Review: Handel’s Messiah, Coliseum

“And the glory of the Lord shall be revealed”

Is opera still opera when it is being sung by people in jeans? Having just seen ENO’s dramatic production of Messiah, I’m not sure. The full oratorio, not just the first section as is often the case for Christmas renditions, been staged here by Deborah Warner, with the ENO Chorus and Orchestra and also a complement of supernumaries from the population of Westminster. The libretto, from the King James Bible, follows the life and death of Jesus but Warner has superimposed a visual narrative following a modern-day community, challenging our well-established familiarity with Handel’s score.

The staging just did not work for me: the action has been located in modern-day London with a backdrop of city life racing by and as we begin, we see a community going about its daily activities. Quite what this has to do the birth of Jesus was not immediately clear, and did not become any clearer as we progressed through the first movement, especially whilst there was a woman who I assumed to be Mary giving birth here, but also an older boy who I thought was Jesus running around making everyone smile at the same time. Additionally, the use of everyday modern dress gave the strong impression of the rehearsal room rather than a show. And finally, if we were to believe that this was a modern-day community onstage, I have no earthly idea where the random modern dance sequences then fitted in, they were just a distraction too far.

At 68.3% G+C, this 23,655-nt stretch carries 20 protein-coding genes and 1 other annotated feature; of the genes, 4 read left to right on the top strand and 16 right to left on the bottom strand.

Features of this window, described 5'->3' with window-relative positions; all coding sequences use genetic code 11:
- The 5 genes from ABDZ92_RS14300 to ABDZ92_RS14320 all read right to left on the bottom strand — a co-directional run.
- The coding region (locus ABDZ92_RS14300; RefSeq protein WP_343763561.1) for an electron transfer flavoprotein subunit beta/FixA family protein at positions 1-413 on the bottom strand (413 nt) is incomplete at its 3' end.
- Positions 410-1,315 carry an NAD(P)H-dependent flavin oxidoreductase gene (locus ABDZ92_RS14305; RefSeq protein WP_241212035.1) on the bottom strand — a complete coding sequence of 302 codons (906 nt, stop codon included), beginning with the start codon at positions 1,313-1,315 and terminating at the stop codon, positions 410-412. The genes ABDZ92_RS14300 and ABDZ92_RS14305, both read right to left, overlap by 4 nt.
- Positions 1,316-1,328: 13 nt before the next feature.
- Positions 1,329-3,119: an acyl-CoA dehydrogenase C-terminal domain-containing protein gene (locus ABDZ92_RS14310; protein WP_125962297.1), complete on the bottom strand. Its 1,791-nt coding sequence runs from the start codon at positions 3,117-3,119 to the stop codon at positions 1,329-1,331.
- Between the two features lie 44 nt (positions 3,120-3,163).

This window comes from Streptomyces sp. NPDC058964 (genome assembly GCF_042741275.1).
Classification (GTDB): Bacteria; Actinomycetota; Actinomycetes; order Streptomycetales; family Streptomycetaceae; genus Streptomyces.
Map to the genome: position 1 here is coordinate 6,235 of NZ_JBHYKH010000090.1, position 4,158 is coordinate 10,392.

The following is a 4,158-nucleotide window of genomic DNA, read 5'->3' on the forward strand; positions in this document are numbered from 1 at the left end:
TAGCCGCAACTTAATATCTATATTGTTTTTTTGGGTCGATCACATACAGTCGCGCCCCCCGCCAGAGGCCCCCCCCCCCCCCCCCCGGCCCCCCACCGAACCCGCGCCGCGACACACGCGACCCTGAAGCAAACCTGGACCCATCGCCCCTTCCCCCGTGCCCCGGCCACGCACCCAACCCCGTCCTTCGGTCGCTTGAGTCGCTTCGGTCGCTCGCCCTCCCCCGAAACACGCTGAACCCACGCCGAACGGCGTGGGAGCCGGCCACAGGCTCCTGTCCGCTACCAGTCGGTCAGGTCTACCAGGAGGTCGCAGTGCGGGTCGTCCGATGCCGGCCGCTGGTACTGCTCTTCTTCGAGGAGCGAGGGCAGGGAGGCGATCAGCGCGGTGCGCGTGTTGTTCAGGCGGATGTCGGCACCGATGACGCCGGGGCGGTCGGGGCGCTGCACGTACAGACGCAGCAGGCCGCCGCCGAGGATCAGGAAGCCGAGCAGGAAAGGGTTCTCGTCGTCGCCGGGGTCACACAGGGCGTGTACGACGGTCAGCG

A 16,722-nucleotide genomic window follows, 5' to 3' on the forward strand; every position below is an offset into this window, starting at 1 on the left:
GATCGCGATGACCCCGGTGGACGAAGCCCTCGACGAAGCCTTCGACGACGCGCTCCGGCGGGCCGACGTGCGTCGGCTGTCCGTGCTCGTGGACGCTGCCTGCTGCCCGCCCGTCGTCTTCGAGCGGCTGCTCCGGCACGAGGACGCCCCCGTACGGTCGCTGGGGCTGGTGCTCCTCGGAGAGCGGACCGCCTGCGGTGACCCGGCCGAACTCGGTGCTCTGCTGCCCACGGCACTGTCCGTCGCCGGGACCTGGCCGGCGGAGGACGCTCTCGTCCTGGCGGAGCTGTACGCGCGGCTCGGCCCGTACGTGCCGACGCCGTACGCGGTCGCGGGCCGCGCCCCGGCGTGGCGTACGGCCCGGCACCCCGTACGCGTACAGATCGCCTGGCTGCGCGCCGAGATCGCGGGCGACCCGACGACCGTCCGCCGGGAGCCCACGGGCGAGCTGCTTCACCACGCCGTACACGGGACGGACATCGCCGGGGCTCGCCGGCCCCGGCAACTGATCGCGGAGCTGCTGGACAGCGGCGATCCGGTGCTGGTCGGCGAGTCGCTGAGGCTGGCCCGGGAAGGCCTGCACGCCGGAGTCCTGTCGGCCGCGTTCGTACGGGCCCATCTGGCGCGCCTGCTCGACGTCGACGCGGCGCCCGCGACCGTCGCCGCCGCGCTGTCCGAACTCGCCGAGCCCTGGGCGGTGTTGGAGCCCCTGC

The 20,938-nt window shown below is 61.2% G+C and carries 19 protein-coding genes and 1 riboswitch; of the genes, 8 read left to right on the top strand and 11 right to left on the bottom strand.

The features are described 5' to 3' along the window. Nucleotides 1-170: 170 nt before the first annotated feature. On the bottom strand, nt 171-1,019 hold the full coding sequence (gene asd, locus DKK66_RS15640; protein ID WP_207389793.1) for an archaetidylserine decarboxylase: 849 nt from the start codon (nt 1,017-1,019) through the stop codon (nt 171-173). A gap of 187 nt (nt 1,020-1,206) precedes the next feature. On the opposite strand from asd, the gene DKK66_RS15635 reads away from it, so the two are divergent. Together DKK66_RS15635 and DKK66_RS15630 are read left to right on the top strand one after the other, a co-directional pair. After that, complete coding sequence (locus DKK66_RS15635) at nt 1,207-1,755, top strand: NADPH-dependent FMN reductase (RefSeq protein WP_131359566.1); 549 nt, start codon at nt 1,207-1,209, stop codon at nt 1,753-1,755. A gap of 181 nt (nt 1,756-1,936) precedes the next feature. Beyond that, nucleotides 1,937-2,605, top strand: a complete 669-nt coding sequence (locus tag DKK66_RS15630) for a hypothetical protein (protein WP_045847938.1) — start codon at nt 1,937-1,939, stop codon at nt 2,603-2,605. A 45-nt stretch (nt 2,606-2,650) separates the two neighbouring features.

It does looks good, the opening suspended golden sunflowers being a particularly arresting image, and the ever-changing projections of classic paintings depicting the life of Jesus provided nice visual cues. The orchestra were brightly conducted by Laurence Cummings and what I heard of the soloists was largely good, Sophie Bevan delivered the soprano arias well and Brindley Sherratt and Catherine Wyn-Jones were both in great form. But unfortunately, this Messiah just wasn’t engaging enough to keep me there until the end, or indeed past the first intermission: sometimes, the classics should just not be tinkered with.

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